Life Insurance with Long Term Care Riders – 3 of 4

The main long term care planning solution for the last forty years has been a traditional long term care insurance policy. These policies continue to provide the best solution for a long term care need, and we recommend them whenever we can.

However, the insurance companies have had a very difficult time making decent profits from this product for a variety of reasons, among them the high and expensive incidence of claims. Therefore, the insurance companies have created a number of new life insurance and annuity products which provide at least some long term care protection and are more profitable for them. In the third of four blogs, let’s briefly discuss the relative merits of life insurance policies with long term care riders.

Long term care riders have been added to many life insurance policies from major life insurance companies. There are four major permutations:

Long term care riders which conform to tax-qualified long term care legislation. These provide many but not all of the benefits of a traditional long term care insurance policy, and will be discussed below in more detail;

Critical illness riders. These provide a single cash payment, deducted from the death benefit, for any of a list of serious illnesses, including heart attack, stroke, and cancer. There are partial payments for less serious heart attacks, strokes and cancer scenarios. The cash payment is an acceleration of the death benefit, and is deducted from the death benefit.

Terminal illness riders. These provide large acceleration of the death benefit if the policyholder has a terminal illness and is expected to die within a short period of time…usually a year or six months.

Chronic illness riders. These provide a series of monthly benefits if one has been chronically ill for at least ninety days, with no chance of recovery. These payments are also an acceleration of the death benefit.

There are times where critical illness, terminal illness, and chronic illness riders can be offered as separate riders in the same life insurance policy, or they may even be included as a part of the cost of the life insurance. They can be offered as free riders, but the cost is hidden in the cost of the life insurance. The policyholder isn’t getting something for nothing. Like other riders, these riders don’t come free, but they can provide substantial acceleration of the death benefit.

New let’s discuss the long term care riders. Although these policies are often described as linked life-LTC insurance policies, they are different. In the linked life-LTC insurance policies, the cost of the long term care benefit is deducted from the size of the death benefit and the growth of the cash value. In life insurance policies with long term care riders, the cost of the long term care is built into the initial premiums and is an acceleration of the death benefit, rather than a deduction in its size.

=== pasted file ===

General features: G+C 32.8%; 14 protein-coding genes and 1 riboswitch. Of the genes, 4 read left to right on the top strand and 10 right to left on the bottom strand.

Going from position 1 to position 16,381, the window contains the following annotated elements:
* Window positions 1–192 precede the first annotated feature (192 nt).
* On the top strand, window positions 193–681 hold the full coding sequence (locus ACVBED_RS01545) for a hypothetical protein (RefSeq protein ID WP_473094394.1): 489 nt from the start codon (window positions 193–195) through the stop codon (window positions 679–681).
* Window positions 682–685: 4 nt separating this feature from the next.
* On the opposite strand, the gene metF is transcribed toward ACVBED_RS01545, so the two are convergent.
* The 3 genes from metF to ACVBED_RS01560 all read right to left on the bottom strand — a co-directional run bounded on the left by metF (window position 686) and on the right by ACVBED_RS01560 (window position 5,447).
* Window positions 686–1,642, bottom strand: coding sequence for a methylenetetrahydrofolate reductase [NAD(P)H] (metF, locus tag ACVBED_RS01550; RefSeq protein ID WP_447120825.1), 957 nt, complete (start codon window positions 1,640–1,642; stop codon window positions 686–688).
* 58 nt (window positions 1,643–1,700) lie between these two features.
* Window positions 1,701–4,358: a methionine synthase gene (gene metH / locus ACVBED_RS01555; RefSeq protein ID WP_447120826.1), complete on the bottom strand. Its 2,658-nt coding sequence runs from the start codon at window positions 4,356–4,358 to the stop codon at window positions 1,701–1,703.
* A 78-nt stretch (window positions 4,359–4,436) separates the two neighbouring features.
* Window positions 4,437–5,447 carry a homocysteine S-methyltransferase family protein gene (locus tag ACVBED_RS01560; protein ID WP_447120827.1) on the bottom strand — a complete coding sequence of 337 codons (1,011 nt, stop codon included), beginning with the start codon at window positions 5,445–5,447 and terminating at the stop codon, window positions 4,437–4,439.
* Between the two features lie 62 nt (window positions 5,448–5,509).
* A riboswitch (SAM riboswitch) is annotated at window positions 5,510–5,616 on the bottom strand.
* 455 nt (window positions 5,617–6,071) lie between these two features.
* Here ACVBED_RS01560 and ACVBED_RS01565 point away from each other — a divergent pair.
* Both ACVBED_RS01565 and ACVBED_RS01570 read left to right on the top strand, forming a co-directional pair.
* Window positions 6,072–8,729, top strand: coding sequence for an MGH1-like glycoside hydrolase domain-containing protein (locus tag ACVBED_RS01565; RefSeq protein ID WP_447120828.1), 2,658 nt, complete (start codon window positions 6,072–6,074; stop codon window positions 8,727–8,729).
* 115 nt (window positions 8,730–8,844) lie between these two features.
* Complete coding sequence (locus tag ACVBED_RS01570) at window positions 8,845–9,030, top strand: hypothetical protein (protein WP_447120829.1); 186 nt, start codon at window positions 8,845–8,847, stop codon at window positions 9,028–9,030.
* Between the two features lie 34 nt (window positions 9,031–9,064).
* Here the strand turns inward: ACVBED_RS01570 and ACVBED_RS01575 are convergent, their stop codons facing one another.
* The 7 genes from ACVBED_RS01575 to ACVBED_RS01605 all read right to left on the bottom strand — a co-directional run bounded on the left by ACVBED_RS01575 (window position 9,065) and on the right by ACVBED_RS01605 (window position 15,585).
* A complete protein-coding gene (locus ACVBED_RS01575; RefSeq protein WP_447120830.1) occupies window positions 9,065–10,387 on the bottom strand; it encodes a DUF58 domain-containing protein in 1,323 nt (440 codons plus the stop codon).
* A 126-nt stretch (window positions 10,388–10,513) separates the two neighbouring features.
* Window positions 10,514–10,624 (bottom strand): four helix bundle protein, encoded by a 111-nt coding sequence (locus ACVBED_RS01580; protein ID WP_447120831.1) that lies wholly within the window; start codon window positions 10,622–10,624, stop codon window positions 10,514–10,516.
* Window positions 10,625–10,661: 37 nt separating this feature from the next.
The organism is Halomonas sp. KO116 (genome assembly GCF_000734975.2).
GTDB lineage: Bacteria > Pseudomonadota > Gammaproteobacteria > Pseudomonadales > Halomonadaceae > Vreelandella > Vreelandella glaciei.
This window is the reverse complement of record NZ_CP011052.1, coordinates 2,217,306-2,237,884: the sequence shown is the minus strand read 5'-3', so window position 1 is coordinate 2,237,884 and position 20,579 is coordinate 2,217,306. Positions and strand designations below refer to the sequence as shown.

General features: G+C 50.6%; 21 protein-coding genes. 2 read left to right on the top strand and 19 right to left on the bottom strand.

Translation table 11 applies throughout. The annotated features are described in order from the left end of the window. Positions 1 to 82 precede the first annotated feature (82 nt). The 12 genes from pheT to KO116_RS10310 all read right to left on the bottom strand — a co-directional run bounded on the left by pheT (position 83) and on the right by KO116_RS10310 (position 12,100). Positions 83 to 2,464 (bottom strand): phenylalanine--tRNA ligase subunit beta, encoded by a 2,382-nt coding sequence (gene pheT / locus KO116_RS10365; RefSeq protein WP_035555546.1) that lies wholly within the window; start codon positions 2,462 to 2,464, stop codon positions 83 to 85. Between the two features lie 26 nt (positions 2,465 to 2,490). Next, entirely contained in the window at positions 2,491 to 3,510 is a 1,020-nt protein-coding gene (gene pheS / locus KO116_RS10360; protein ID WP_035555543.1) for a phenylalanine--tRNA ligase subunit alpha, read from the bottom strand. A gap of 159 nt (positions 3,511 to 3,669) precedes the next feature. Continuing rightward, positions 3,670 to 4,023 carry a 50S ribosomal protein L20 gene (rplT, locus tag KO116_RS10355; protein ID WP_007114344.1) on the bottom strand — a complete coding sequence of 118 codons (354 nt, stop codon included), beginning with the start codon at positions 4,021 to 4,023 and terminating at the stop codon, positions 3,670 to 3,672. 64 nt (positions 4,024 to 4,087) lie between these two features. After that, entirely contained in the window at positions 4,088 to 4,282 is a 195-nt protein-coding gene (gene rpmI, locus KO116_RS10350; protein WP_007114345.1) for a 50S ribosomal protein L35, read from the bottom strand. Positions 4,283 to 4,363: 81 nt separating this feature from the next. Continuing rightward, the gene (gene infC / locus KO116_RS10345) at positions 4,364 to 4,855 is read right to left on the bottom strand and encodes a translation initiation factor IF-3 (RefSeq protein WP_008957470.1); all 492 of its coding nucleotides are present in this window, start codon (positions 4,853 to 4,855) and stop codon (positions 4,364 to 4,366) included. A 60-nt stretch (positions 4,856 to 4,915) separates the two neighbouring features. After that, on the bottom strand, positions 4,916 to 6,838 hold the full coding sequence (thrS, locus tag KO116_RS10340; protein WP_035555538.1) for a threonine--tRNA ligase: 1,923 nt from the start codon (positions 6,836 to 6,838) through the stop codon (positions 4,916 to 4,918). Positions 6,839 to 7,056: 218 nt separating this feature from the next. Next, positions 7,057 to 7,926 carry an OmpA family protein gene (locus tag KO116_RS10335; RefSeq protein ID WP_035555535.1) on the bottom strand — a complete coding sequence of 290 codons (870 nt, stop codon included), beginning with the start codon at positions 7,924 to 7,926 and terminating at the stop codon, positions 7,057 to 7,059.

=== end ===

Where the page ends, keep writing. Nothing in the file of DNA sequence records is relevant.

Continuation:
This is great from the insurance company point of view. If the company has to pay for a long term care event, it first pays out of the premiums paid by the policyholder. This can be a far more substantial amount that the policyholder investment in a traditional long term care insurance policy. Once this has been paid out, the insurance company is merely accelerating, maybe by a very short period of time, the death benefit it is obligated to pay out anyway. The insurance company is better able to estimate its profitability from such a product.

These policies are offered by major life insurance policies with substantial assets. Some of them are also very experienced in long term care claims and the long term care industry in general. The riders are also offered in some term insurance policies, many of which may be converted to whole life or universal life policies without new underwriting. Their cost in term policies at the younger ages is minimal because there is so little utilization.

These policies often will provide a long term care benefit equal to 2 % or 4 % of the death benefit, resulting in a 25 or 50 month benefit period. The good ones have many of the attributes of a tax-qualified long term care insurance policy. But they lack a shared care rider and are not Partnership qualified…two major advantages of traditional long term care insurance policies.

The big difference between the linked policies and the pure life insurance policies is that there is very little or no growth in the long term care benefit. It normally is equal to the death benefit. Therefore, if the death benefit is small, say $ 100,000, the long term care benefit will also be $100,000. A fairly short future long term care scenario could easily wipe out the death benefit. The policy would not cover the cost of a long term care scenario which lasts longer than a year.

The policyholder would consequently have to pay a great deal out of other assets and income for long term care costs and have nothing left to leave to his or her family. I believe that agents would be in violation of their fiduciary duty if they represented that they were protecting a client for both life insurance and long term care insurance with a small policy. They would invite a lawsuit by the policyholder’s children, who would have lost their inheritance, and the agent would probably lose in a trial.

However, a robust permanent whole life or universal life policy, say with a $ 500,000 death benefit or more, would provide very good long term care protection, albeit for a far larger premium than for a similar benefit from a traditional long term care insurance policy. This is an excellent strategy for a relatively young prospect who has both a permanent life insurance need and a long term care need.

We have a full suite of life insurance products in our portfolio with the requisite expertise to explain them. Please give us a call at (800) 303-1527 for further information.